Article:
A Question of Character: An Interview with Christine Sneed

By Alba Machado

Christine Sneed seems to be on a crest of a wave now. After Salman Rushdie selected her work to be included in the 2008 Best American Stories, she went on to win the AWP's 2009 Grace Paley Prize and a publishing deal for her collection of short stories, Portraits of a Few of the People I've Made Cry. Her first published novel, Little Known Facts, was named one of Booklist's top ten debut novels of 2013, and she is now at work on a second novel, Paris Gare St. Lazare. But her success was neither easy nor overnight. A visiting writer at Columbia College Chicago this spring, Sneed recently met with one of our Creative Writing MFA students, Alba Machado, at a bustling coffee shop in Evanston, where they discussed breaking into publishing, the future of short stories, building strong characters, and how a long career in writing can change a person.

Alba Machado: You got your big break when Salman Rushdie selected your story, "Quality of Life," to be included in Best American Short Stories. It's an unsettling story about a woman involved with an older man, and while I was reading it, I kept asking myself, Is this sexy? Is it creepy? Is it romantic? How did this story originate?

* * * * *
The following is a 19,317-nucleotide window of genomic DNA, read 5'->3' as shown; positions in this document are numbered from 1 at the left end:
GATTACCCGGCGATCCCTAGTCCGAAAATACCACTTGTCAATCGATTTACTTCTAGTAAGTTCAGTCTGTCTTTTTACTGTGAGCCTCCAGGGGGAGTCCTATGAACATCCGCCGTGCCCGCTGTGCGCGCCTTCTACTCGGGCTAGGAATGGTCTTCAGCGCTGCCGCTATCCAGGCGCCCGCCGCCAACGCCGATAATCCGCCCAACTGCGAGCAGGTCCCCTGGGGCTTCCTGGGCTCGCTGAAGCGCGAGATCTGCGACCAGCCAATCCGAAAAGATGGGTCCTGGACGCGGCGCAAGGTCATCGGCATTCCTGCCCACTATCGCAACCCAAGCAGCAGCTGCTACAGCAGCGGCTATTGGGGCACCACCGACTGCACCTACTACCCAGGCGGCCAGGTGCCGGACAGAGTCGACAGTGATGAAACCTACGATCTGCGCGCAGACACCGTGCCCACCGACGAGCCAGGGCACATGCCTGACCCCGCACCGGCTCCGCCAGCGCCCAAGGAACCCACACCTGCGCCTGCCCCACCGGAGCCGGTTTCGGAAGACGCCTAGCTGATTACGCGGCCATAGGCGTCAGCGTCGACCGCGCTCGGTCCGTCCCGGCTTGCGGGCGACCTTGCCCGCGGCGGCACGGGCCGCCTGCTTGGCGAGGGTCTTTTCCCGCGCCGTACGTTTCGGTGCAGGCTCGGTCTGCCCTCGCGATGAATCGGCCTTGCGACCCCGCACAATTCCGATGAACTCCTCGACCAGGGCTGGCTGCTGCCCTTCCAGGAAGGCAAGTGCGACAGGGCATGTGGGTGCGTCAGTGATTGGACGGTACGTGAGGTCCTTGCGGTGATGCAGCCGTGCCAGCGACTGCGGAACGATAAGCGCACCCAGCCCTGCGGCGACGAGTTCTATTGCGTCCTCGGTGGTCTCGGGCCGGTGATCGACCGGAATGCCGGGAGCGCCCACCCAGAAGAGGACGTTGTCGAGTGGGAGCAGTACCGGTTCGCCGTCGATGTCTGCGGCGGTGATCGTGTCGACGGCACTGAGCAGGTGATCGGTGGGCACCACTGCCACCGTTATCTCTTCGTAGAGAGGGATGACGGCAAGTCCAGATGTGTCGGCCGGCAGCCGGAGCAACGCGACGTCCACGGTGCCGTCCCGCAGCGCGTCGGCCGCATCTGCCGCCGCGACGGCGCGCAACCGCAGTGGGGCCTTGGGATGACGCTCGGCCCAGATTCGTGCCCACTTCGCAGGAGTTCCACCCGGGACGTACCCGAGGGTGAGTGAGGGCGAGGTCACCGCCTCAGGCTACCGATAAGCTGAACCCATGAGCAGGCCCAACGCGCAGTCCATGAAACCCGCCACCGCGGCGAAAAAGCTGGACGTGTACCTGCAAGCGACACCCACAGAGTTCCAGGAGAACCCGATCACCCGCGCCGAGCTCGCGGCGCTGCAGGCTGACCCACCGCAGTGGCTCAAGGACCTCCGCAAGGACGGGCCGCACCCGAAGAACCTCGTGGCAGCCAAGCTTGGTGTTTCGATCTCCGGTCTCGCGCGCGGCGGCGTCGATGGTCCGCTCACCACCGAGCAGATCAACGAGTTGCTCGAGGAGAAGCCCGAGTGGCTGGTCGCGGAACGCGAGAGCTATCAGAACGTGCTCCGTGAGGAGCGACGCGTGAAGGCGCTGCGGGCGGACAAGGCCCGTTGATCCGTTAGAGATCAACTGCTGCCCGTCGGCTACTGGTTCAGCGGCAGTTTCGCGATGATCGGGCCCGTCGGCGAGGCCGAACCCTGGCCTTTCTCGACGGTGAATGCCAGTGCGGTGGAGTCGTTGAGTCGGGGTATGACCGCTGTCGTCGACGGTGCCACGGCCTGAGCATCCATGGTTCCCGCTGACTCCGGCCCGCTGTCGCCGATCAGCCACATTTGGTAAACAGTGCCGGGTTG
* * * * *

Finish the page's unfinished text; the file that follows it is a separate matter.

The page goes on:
Christine Sneed: When I started writing it, I thought, oh, this will be a happy story about a May/December romance, we'll see what happens. But then when I got into it a couple pages I was like, Mr. Folger is kind of a predator! So I'm just gonna go that way. Once I realized it was going to be kind of sinister, it just ended up working out that she is going to be in the thrall of this guy who is basically making her decisions for her – which, as I wrote it, I realized, well, that's what a lot of us want. We don't really want to be responsible for our choices. But we are, ultimately. At the same time, we often end up letting other people decide for us. In Lindsay's and Mr. Folger's case, she's younger by a lot of years, and she also doesn't have a lot of money. If you have money, and you're older, and you're a man, I think you have a lot more power than a woman perceives herself to have. There are sexual politics at play. I think that's how a lot of people live. We sort of go along with things without really questioning why we're doing them; it just seems so much easier than making a fuss. For me, that was really what was at stake – that autonomy that she had. She has it, but she doesn't feel like she does.

AM: When you write, then, is that what you ask yourself, "What are the biggest stakes here?" Is that what caused you to shift gears while you were writing this story?